Our program uses The Creative Curriculum® for Preschool, which is a comprehensive, research-based curriculum, which features exploration and discovery as a way of learning, enabling children to develop confidence, creativity, and lifelong critical-thinking skills. We’ve chosen this curriculum because it focuses on the skills and knowledge that are most important for helping your child to be successful in school. Throughout the year, The Creative Curriculum® for Preschool will help us plan learning experiences that are just right for your child, so that he or she can make progress at his or her own pace.
Additionally, we use Zoophonics and Handwriting without Tears to ensure our students develop critical early literacy skills.
Early World of Learning Encyclopedia Links to the World Book Encyclopedia for Preschoolers.
Early World of Learning Tutorial Instructions for World book Early World of Learning.
Teaching Strategies GOLD The assessment tool we use at the preschool.
Zero to Three Promote the health and development of infants and toddlers
Math at Home - ways to promote math development at home
The North Preschool Library is always a busy place to be. Each child visits the library once a week. In the library, students participate in story time, choose to color a picture, play an educational game, make a craft or play at the learning center. Students are able to choose a book to take home to read with their family. Students are only allowed to check out one book at a time. When they return a book on library day, they may check out a new one to take home.
Students are taught to care for their books in the following ways:
- Use gentle hands with books
- No food or drink near books
- No marking in library books
- Keep books away from pets and babies
- Keep books in a safe place at home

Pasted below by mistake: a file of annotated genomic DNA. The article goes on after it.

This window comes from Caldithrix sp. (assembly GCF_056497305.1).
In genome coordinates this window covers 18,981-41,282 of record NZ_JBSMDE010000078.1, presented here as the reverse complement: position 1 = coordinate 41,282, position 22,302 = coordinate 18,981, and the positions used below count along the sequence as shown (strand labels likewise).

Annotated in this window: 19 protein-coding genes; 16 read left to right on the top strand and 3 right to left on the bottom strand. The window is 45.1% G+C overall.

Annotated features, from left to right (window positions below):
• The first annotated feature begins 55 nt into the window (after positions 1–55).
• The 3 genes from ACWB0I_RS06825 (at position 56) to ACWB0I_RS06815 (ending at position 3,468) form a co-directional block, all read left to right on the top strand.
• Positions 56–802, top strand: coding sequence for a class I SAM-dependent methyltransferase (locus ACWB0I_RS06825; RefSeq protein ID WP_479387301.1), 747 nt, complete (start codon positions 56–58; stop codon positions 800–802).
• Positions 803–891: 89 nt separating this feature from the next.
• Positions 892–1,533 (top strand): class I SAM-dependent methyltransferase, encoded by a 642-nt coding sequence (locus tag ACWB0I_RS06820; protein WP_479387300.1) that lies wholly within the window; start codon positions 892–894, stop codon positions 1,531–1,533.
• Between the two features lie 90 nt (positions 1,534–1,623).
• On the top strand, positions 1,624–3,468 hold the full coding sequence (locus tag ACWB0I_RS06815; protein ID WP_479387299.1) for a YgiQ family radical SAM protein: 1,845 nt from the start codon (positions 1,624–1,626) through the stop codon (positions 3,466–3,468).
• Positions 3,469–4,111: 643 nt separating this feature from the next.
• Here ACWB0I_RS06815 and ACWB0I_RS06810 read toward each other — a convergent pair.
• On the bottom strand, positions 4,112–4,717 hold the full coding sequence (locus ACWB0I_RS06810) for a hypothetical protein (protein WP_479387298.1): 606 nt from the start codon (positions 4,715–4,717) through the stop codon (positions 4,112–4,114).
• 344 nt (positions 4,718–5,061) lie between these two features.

- Return books to the school library on library day
Parents/Guardians, it is an established expectation in Widefield District 3 that books that are damaged or books that are lost are the financial responsibility of the adult.
The following tips are from Creating a Culture of Reading: Family Support Materials, Increasing Student Achievement Through Literacy. You can find more tips at Reading Rockets.
Tips for Parents of Babies
Snuggle up with a book. When you hold your baby close and look at a book together, your baby will enjoy snuggling and hearing your voice as well as the story. Feeling safe and secure with you while looking at a book builds your baby's confidence and love of reading.
Tips for Parents of Toddlers
Don't expect your toddler to sit still for a book. Toddlers need to Move, so don't worry if they act out stories or just skip, romp, or tumble as you read to them. They may be moving, but they are listening.
Tips for Teaching Your Child About Phonemes
Focus on one sound at a time. Certain sounds, such as /s/, /m/, /f/ are great sounds to start with. The sound is distinct, and can be exaggerated easily. "Please pass the mmmmmmmmilk." "Look! There's a ssssssssnake!" "You have ffffffffive markers on the table." It's also easy to describe how to make the sound with your mouth. "Close your mouth and lips to make the sound. Now put your hand on your throat. Do you feel the vibration? Once your child learns a few phonemes, it will be easier to keep talking about letters and sounds.